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“Lost and Found”


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Harris, Paul (American playwright, 1958-____), “Lost and Found,”

a 90-minute drama in English, set in a comfortable apartment on Lakeshore Drive, Chicago, evening, 1999,

2m1f;

  •  © 1999 by Paul Harris;  •  script/rights available from Paul Harris, 305 West 45th Street #3-I, New York City, New York 10036, U.S.A., e-mail PHARRIS825@aol.com, telephone (work) 212 265 6845.  •  Cited by Paul Harris, via ftp August 1, 1999; Harris says,

  § Dramatis Personae Rachel Jarka (f), 60, professor of Social Anthropology, head of her department , married to Tom Liddle; Tom Liddle (m), 62, professor of Law, married to Rachel Jarka; Ken Fried (m), 38, Rachel's son whom she gave up for adoption when he was five days of age, a twice-married, twice-divorced recovering alcoholic.

  § Synopsis “One evening the phone rings in the home of Rachel and Tom, two successful university professors at Northwestern University. It is her son Ken whom she gave up for adoption thirty-eight years earlier. He has found her and would like to meet. Rachel has been married to Tom for twenty years. It is a good marriage between two people who are not only just husband and wife but also good friends. They have not been able to have children, however, because of Tom’s sterility. Tom knows nothing of her son until she tells him. Tom feels betrayed at having been kept in the dark all these years and storms out. Rachel and Ken meet. After thirty-eight years, Ken has many questions to which he wants answers. Unhappy with some of the answers, he, too, leaves. Tom and Rachel reconcile. Ken returns. Apologetic about his earlier behavior, Ken starts to talk with Rachel and Tom and they with him and each other—rather than each talking at the other two. . . .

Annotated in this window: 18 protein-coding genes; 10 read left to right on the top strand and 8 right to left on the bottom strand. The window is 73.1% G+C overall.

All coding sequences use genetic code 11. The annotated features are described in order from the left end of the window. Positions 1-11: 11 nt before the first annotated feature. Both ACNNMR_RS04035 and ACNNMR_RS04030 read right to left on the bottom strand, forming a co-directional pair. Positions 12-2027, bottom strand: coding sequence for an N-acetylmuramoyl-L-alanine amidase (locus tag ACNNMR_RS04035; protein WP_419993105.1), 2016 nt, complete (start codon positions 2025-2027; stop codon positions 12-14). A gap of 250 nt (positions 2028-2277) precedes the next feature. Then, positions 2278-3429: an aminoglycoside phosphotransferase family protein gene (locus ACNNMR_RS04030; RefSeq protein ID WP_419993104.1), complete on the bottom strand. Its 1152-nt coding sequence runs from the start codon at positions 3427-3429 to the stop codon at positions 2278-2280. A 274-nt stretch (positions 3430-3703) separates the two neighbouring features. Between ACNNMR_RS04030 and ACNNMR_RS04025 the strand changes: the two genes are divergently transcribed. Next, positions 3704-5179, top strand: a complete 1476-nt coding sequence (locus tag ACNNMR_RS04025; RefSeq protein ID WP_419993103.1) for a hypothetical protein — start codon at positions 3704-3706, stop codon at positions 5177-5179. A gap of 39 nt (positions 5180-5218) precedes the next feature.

§ Comment “This play won an award at the recent Edward Albee Theatre Conference held in Alaska. It has (as I August 1, 1999) had four rehearsed readings—two in New York City, one in Florida, and one in Alaska, arousing much discussion. Adoption is still a big taboo in American society, yet thirty million Americans (eleven percent of the population) are adoptees' children, natural parents, adopting parents, or siblings. The play ponders nature versus nurture: are people who they are because of natural parents and inherited DNA or because of parenting by those who raised them? Rachel, head of her university department, published, tenured, and even feted to some extent, still feels incomplete through the loss of the son whom she surrendered to adoption thirty-eight years ago. While feminism has been a liberating experience for many women, some of them regret and miss not having been mothers. Ken, although raised in a good home, has always thought himself the odd one out, the outsider looking in, almost as if everybody else knows the secrets of life that he does not. Tom, never fully having comprehended how much Rachel has missed motherhood, comes to realize that, secrets exist even in the happiest of marriages.”

  § Themes adoption, alcoholism, feminism, family, father-in-law-son-in-law relationship, loneliness, marriage, mother-son relationship, motherhood, need to connect, relationship, secrets in marriage.

  • See also Paul Harris’ "To Have And To Hold,"a 95-minute romantic gay comedy in English, set in New York, early 1990s, 2m.
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